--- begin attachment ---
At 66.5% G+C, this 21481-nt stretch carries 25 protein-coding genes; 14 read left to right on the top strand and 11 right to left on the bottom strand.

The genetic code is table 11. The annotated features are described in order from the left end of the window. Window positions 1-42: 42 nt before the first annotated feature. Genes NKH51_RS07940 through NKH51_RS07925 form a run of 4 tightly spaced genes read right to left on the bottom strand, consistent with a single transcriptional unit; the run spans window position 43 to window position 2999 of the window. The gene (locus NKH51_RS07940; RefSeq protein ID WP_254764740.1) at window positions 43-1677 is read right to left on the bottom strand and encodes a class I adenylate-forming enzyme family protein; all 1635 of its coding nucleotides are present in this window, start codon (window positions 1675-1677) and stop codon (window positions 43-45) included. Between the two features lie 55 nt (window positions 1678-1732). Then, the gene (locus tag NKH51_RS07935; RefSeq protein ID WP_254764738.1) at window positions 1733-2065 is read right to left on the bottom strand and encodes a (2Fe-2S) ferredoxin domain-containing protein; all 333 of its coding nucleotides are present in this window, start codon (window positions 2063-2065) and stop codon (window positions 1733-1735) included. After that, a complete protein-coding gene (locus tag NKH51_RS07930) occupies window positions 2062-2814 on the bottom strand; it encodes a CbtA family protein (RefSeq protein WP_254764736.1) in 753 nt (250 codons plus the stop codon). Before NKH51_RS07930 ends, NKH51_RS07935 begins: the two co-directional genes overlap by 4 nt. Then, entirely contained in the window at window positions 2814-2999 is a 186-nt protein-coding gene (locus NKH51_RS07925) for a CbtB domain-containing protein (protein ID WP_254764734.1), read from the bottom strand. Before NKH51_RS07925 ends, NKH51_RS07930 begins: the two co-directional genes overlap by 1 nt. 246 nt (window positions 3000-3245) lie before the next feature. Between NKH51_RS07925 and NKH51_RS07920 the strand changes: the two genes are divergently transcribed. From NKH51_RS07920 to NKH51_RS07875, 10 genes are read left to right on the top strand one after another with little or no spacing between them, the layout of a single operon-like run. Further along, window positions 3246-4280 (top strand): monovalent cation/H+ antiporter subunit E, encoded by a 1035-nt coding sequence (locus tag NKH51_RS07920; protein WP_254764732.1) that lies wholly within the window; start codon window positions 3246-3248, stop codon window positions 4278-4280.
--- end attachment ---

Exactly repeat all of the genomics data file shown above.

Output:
At 66.5% G+C, this 21481-nt stretch carries 25 protein-coding genes; 14 read left to right on the top strand and 11 right to left on the bottom strand.

The genetic code is table 11. The annotated features are described in order from the left end of the window. Window positions 1-42: 42 nt before the first annotated feature. Genes NKH51_RS07940 through NKH51_RS07925 form a run of 4 tightly spaced genes read right to left on the bottom strand, consistent with a single transcriptional unit; the run spans window position 43 to window position 2999 of the window. The gene (locus NKH51_RS07940; RefSeq protein ID WP_254764740.1) at window positions 43-1677 is read right to left on the bottom strand and encodes a class I adenylate-forming enzyme family protein; all 1635 of its coding nucleotides are present in this window, start codon (window positions 1675-1677) and stop codon (window positions 43-45) included. Between the two features lie 55 nt (window positions 1678-1732). Then, the gene (locus tag NKH51_RS07935; RefSeq protein ID WP_254764738.1) at window positions 1733-2065 is read right to left on the bottom strand and encodes a (2Fe-2S) ferredoxin domain-containing protein; all 333 of its coding nucleotides are present in this window, start codon (window positions 2063-2065) and stop codon (window positions 1733-1735) included. After that, a complete protein-coding gene (locus tag NKH51_RS07930) occupies window positions 2062-2814 on the bottom strand; it encodes a CbtA family protein (RefSeq protein WP_254764736.1) in 753 nt (250 codons plus the stop codon). Before NKH51_RS07930 ends, NKH51_RS07935 begins: the two co-directional genes overlap by 4 nt. Then, entirely contained in the window at window positions 2814-2999 is a 186-nt protein-coding gene (locus NKH51_RS07925) for a CbtB domain-containing protein (protein ID WP_254764734.1), read from the bottom strand. Before NKH51_RS07925 ends, NKH51_RS07930 begins: the two co-directional genes overlap by 1 nt. 246 nt (window positions 3000-3245) lie before the next feature. Between NKH51_RS07925 and NKH51_RS07920 the strand changes: the two genes are divergently transcribed. From NKH51_RS07920 to NKH51_RS07875, 10 genes are read left to right on the top strand one after another with little or no spacing between them, the layout of a single operon-like run. Further along, window positions 3246-4280 (top strand): monovalent cation/H+ antiporter subunit E, encoded by a 1035-nt coding sequence (locus tag NKH51_RS07920; protein WP_254764732.1) that lies wholly within the window; start codon window positions 3246-3248, stop codon window positions 4278-4280.